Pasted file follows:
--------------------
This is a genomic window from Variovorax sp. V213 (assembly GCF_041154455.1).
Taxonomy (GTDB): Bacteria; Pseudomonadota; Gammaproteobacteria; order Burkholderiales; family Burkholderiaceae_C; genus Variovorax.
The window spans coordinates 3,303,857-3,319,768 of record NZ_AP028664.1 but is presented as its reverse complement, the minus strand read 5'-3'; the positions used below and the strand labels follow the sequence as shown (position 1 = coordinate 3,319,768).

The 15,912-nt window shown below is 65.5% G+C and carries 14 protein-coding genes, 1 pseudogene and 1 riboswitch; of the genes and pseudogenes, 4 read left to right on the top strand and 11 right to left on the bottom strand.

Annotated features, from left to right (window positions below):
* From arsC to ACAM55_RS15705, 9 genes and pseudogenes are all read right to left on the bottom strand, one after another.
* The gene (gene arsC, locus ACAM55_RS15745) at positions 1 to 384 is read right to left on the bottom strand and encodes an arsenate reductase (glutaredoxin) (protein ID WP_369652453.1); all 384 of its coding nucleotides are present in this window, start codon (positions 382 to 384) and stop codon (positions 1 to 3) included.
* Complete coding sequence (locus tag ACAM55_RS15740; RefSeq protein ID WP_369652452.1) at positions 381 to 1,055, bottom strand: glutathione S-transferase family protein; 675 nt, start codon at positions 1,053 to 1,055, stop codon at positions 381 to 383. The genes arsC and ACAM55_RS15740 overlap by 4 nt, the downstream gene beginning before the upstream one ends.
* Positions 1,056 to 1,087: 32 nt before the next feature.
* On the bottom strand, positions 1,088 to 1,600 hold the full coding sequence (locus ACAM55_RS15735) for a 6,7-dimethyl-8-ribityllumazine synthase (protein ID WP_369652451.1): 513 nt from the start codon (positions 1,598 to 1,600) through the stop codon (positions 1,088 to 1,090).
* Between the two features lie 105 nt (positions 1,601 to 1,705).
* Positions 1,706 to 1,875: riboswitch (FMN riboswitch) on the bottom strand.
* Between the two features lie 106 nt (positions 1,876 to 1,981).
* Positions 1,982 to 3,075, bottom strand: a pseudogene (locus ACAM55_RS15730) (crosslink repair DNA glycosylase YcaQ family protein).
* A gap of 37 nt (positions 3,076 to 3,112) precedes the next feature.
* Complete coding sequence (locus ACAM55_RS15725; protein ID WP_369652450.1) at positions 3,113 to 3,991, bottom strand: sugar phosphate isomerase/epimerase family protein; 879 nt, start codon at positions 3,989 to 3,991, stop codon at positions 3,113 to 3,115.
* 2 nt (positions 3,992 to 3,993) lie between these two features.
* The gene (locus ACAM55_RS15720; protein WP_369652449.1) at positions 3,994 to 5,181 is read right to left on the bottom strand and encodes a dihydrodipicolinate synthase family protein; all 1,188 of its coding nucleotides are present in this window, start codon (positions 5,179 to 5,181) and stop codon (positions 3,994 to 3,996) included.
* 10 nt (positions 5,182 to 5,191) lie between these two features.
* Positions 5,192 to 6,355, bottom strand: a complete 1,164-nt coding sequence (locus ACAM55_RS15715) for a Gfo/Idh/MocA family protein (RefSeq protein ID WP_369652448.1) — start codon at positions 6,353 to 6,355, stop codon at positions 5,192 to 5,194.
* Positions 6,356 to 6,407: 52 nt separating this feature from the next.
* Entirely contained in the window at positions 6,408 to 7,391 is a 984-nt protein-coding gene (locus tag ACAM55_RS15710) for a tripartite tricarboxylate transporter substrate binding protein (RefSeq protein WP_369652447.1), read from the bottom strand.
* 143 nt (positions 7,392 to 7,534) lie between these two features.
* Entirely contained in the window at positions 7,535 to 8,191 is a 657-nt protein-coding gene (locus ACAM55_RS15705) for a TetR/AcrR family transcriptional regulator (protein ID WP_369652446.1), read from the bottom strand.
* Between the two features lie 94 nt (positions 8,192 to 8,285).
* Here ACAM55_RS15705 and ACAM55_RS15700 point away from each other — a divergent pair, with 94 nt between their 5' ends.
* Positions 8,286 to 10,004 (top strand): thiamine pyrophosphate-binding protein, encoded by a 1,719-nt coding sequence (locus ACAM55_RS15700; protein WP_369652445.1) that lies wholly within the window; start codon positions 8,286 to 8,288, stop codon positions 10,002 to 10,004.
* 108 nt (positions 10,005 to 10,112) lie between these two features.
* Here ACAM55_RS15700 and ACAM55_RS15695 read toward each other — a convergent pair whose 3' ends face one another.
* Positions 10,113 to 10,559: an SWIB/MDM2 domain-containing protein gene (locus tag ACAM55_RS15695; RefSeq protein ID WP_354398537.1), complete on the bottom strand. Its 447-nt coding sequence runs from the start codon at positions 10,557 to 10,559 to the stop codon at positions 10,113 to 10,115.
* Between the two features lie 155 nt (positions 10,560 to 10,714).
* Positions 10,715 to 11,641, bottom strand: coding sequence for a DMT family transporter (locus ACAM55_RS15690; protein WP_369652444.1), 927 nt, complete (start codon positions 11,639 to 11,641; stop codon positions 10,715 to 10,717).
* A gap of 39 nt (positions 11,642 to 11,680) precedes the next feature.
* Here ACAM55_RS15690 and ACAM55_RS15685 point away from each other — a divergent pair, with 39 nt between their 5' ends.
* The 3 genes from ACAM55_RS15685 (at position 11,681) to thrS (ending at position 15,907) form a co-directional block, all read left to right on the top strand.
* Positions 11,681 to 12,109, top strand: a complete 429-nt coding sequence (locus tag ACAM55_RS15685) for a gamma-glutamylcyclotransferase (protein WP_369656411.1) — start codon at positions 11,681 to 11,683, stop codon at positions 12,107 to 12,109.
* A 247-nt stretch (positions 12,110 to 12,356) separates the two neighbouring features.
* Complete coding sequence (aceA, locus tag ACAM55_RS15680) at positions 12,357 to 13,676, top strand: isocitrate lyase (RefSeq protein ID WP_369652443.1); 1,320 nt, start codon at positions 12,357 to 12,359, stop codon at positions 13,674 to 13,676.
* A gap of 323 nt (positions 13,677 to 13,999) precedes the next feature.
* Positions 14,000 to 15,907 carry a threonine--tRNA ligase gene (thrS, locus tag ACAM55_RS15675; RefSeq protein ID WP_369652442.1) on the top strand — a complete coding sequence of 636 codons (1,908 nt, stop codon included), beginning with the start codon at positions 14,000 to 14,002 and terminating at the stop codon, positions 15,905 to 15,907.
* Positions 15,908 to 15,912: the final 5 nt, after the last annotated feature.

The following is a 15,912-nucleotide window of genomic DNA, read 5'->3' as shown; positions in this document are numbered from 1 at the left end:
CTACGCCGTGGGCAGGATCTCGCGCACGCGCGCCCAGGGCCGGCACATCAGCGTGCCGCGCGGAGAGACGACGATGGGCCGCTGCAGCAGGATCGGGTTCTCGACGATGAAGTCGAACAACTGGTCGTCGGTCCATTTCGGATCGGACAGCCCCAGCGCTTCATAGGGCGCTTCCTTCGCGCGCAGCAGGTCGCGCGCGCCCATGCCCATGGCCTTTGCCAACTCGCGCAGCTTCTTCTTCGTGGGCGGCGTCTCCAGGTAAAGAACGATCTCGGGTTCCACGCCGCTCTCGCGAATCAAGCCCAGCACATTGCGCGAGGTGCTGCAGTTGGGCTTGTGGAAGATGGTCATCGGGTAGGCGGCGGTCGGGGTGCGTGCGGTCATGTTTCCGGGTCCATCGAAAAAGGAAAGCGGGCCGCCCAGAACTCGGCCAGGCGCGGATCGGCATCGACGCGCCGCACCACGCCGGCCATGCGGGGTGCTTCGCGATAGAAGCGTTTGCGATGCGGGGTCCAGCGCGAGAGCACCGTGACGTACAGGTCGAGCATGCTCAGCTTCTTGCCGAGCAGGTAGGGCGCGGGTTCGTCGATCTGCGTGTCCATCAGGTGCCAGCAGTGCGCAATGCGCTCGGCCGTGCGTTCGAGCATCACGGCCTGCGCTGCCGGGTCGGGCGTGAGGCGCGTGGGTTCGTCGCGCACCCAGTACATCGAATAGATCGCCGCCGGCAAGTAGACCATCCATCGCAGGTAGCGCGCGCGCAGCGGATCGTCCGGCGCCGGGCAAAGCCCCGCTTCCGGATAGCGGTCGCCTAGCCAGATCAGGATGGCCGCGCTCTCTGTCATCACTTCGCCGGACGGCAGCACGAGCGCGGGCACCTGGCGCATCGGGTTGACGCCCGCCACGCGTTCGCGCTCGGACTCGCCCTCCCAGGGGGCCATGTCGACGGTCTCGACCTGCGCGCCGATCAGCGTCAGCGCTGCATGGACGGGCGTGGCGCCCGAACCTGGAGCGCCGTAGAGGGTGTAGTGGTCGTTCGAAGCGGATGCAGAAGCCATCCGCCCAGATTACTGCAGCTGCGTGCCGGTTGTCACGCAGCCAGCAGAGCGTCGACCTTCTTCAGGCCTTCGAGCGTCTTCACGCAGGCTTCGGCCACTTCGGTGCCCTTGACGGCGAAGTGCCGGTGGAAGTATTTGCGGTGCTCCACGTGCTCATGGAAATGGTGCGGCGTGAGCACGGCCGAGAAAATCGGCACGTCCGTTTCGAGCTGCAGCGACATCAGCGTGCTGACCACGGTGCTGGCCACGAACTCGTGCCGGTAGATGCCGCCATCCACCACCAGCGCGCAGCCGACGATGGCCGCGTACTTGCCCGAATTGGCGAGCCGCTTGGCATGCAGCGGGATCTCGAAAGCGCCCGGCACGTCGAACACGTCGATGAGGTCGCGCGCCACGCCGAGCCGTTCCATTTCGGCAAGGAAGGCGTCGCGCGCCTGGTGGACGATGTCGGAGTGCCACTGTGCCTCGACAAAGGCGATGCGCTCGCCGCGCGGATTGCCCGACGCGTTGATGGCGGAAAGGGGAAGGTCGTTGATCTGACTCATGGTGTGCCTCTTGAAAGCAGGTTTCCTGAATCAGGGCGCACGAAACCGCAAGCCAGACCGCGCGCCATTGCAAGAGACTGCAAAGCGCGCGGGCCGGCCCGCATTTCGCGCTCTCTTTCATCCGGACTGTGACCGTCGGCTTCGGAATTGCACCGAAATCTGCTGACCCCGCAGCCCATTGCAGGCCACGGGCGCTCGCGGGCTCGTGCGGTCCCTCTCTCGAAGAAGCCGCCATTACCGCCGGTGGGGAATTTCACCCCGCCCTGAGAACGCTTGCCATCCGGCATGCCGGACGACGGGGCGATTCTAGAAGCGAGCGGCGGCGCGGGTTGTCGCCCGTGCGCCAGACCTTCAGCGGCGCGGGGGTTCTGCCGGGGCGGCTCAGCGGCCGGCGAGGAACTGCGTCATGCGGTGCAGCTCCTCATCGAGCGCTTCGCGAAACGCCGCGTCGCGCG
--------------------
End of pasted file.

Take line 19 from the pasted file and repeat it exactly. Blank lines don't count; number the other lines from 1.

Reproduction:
* 10 nt (positions 5,182 to 5,191) lie between these two features.